Maybe you started with a student credit card in college to build your credit history. Or perhaps your credit card rewards you for travel-related purchases with perks such as airline tickets or hotel stays, but you don’t travel often anymore.
If your credit card isn’t a great match for your current spending patterns, now is the time to research some other options and apply for another credit card.
Read more: Best Travel Rewards Credit Cards
4. Your Annual Fee Cancels Out Your Benefits
Not every credit card requires an annual fee, so if your current card does, it’s worthwhile to calculate your earnings each year and determine whether or not your annual fee outweighs your benefits.
For example, the American Express® Gold Card comes with a host of attractive rewards, including 4x points at restaurants worldwide and U.S. supermarkets, as well as 3x points on flights. However, the card also comes with a hefty annual fee of $250. Points rewards are great, but consider the cost you’re paying upfront to earn it.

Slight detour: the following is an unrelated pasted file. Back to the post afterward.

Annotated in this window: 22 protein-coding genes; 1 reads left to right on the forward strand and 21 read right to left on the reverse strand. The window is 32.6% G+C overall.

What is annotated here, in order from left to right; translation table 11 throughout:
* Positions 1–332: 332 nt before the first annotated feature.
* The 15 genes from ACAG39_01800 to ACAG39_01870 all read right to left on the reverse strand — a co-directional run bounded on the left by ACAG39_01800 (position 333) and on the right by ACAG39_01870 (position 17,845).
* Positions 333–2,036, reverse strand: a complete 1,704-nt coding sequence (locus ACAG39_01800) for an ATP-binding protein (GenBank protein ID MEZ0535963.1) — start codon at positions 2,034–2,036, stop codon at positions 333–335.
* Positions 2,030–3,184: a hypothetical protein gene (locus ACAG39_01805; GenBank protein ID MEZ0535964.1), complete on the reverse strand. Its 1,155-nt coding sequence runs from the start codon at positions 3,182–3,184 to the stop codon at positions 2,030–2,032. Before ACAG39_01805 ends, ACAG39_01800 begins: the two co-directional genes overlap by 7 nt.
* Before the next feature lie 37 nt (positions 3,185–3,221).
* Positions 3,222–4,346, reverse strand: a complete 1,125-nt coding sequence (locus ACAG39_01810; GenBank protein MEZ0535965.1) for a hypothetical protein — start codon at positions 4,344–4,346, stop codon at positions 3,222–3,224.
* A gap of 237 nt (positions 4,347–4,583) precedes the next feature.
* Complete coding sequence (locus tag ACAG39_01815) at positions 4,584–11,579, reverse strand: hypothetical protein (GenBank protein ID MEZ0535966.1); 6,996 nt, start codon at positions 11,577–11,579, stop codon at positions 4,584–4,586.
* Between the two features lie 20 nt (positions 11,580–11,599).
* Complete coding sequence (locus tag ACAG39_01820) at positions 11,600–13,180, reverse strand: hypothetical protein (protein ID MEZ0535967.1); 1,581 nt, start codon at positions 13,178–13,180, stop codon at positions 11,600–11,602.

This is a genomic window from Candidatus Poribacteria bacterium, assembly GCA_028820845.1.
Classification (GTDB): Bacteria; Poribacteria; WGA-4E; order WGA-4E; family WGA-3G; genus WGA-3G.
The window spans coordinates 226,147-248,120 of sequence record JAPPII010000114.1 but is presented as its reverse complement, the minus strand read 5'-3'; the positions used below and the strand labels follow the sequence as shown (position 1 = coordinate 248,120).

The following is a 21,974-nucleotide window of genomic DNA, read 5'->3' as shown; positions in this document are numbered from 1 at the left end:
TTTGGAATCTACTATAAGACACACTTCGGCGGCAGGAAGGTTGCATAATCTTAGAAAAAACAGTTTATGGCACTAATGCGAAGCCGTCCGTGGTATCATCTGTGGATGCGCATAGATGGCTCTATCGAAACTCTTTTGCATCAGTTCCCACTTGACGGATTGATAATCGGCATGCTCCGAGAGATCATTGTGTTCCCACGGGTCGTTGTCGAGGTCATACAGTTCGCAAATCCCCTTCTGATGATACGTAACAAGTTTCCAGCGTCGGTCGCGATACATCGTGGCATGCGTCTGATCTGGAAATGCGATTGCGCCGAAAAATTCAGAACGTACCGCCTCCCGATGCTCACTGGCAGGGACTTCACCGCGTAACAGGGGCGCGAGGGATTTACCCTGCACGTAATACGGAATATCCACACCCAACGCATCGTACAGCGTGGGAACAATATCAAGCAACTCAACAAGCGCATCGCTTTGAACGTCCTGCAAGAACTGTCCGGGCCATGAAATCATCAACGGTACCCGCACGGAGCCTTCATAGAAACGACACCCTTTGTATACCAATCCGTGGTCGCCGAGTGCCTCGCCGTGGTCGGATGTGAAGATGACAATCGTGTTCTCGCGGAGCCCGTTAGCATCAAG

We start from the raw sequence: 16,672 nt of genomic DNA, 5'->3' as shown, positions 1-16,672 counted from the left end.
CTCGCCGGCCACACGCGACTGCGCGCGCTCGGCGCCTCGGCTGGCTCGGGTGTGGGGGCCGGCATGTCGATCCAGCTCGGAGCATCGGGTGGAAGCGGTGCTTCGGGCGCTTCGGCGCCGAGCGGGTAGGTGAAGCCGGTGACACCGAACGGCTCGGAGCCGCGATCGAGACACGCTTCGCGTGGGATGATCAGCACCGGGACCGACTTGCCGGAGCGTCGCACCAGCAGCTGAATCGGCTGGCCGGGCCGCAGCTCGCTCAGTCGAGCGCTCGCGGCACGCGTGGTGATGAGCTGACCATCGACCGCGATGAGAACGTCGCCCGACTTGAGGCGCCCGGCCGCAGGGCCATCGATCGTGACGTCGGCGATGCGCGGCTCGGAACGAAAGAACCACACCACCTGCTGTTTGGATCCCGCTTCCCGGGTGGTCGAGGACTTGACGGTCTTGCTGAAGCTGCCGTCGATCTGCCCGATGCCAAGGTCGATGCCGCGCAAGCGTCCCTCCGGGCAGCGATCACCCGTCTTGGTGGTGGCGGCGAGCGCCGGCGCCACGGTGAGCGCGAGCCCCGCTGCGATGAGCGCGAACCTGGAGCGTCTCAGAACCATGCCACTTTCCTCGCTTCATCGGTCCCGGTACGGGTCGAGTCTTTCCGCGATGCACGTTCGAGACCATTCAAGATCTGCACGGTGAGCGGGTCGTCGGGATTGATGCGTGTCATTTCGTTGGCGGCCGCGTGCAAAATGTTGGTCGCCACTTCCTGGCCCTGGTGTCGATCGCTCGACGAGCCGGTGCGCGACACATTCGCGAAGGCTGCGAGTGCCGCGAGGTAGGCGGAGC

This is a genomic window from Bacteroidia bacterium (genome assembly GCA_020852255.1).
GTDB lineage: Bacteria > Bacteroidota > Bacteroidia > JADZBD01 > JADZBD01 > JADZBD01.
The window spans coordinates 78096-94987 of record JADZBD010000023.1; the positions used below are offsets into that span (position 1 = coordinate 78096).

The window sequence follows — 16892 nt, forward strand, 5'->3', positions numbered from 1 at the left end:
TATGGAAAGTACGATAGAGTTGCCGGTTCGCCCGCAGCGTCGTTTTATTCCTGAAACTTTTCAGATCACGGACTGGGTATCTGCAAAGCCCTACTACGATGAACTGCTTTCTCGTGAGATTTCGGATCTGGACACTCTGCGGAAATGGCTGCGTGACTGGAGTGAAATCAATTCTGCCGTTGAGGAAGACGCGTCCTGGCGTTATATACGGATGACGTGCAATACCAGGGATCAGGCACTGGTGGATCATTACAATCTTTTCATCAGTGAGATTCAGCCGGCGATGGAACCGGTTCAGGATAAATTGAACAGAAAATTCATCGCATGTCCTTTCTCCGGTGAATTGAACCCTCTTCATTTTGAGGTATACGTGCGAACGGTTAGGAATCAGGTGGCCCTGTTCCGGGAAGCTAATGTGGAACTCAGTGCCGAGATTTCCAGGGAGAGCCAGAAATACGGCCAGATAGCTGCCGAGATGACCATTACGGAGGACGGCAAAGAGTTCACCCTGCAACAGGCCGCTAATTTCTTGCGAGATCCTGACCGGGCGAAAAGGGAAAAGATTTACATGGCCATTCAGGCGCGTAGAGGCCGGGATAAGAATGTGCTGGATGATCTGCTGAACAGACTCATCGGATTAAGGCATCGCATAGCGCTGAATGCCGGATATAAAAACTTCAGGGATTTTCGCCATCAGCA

Read more: Is an Annual Fee Credit Card Ever Worth it?
5. You’re Not Claiming Your Rewards
Some credit cards offer excellent rewards, but the steps cardholders must take to redeem those perks are so complex that you never take advantage of them.
For example, the Citi Premier® Card has a competitive sign-up bonus of 60,000 points when you spend $4,000 in the first three months of account opening, and you can earn 3% back on purchases at supermarkets, gas stations, restaurants, and more. But, here’s the catch: if you’re not traveling much and don’t plan to use your points for flights or hotels, then you likely won’t get outsized value from your points and will have to redeem for cash back, merchandise or redeem (at a basic one cent per point) towards any travel purchase through thankyou.com.
If you’re not making the most of the rewards offered through your current credit card, maybe it’s time to switch things up and apply for something new.
6. When There’s a Special Sign-Up Bonus
Many credit cards offer some sort of intro bonus, often worth hundreds of dollars, to incentivize new customers to apply. While this alone may not be enough to warrant applying for a new card, it could be a wise decision if you have a large upcoming expense.